RA workshops

These workshops will provide an opportunity for you to meet with experienced RAs in a discipline close to yours in a smaller workshop setting. The discussion format will allow time for your questions and for the sharing of resources that will be helpful to you in your RA role.

Being an RA in Health and Biological Sciences

Session 2 (Mon. 10:45-12:00) • Session 5 (Tues. 9:00-10:15) Including Nursing, Biomedical Sciences, Biochemistry, Biostatistics, Molecular and Cellular Biology, Pharmacology, Physiology and Biophysics, and related fields.

Being an RA in Humanities, Social Sciences, Arts,  and Professional Schools

Session 2 (Mon. 10:45-12:00) • Session 5 (Tues. 9:00-10:15) Including Law, Business, Public Affairs, Social Work, Built Environments, Information School and related fields.

Being an RA in Mathematics, Computer Science and Engineering

Session 2 (Mon. 10:45-12:00) • Session 5 (Tues. 9:00-10:15) Including Human Centered Design and Engineering, Aeronautics and Astronautics, and related fields.

Being an RA in Natural and Physical Sciences

Session 2 (Mon. 10:45-12:00) • Session 5 (Tues. 9:00-10:15) Including Chemistry, Forest Resources, Earth and Space Sciences, Psychology, Archaeology, Ocean and Fisheries Science, Physics, and related fields.


Professional development

Balancing Graduate School Demands

Session 3 (Mon. 1:15-2:30) • Session 6 (Tues. 10:30-11:45) • Session 8 (Tues. 2:45-4:00) Graduate students typically have to juggle multiple responsibilities: studying, teaching, research and personal life. In this workshop, participants will share and discuss strategies for setting and prioritizing goals, managing time and dealing with stress.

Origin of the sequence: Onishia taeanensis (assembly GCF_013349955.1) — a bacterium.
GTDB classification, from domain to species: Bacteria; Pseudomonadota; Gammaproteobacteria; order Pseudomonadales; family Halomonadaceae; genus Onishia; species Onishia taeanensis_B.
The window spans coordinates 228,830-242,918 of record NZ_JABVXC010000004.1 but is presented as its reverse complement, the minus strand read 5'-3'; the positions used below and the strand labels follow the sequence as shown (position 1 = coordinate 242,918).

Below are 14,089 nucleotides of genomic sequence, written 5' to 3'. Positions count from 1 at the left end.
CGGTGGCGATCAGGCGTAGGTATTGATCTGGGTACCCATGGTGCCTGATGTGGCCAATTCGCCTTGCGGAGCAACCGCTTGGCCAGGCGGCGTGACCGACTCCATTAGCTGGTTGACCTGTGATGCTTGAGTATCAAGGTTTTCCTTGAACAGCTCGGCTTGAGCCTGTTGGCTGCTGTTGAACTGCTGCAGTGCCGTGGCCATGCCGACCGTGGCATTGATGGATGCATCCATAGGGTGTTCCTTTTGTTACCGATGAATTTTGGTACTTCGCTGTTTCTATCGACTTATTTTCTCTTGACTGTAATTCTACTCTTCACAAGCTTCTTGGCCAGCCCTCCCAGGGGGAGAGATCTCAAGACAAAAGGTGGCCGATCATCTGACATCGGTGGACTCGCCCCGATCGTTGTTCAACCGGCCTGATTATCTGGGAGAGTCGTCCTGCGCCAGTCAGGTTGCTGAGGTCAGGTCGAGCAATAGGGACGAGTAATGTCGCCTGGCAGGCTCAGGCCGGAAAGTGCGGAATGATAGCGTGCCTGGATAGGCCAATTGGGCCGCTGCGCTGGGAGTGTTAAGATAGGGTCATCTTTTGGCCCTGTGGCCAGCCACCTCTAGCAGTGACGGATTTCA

Balancing Graduate School Demands as a Parent

Session 3 (Mon. 1:15-2:30) While juggling multiple responsibilities is a challenge for all graduate students, it is particularly challenging for graduate students who are also parents. Participants in this workshop will have the opportunity to discuss challenges, to identify practical ways to negotiate these challenges and to learn about resources on campus. Note: The topics in this workshop will be the same as in “Balancing Graduate School Demands” – just adding in the parent perspective.

Gathering and Using Student Feedback to Improve Your Teaching

Session 4 (Mon. 2:45-4:00) • Session 7 (Tues. 1:15-2:30) This session introduces several ways to gather student feedback and use it to improve your teaching. In addition to looking at the end-of-quarter student evaluation forms, you will examine options such as online and in-class mid-quarter surveys or classroom assessment tasks.

Presenting Your Research Effectively

Session 4 (Mon. 2:45-4:00) • Session 5 (Tues. 9:00-10:15) • Session 7 (Tues. 1:15-2:30) In this workshop, we will examine aspects of effective presentations such as: organization, examples, visuals, pacing and delivery.  We will discuss ways to overcome the fear of public speaking and to assess the effectiveness of presentations.  The primary focus will be on presenting your research at conferences and in seminars.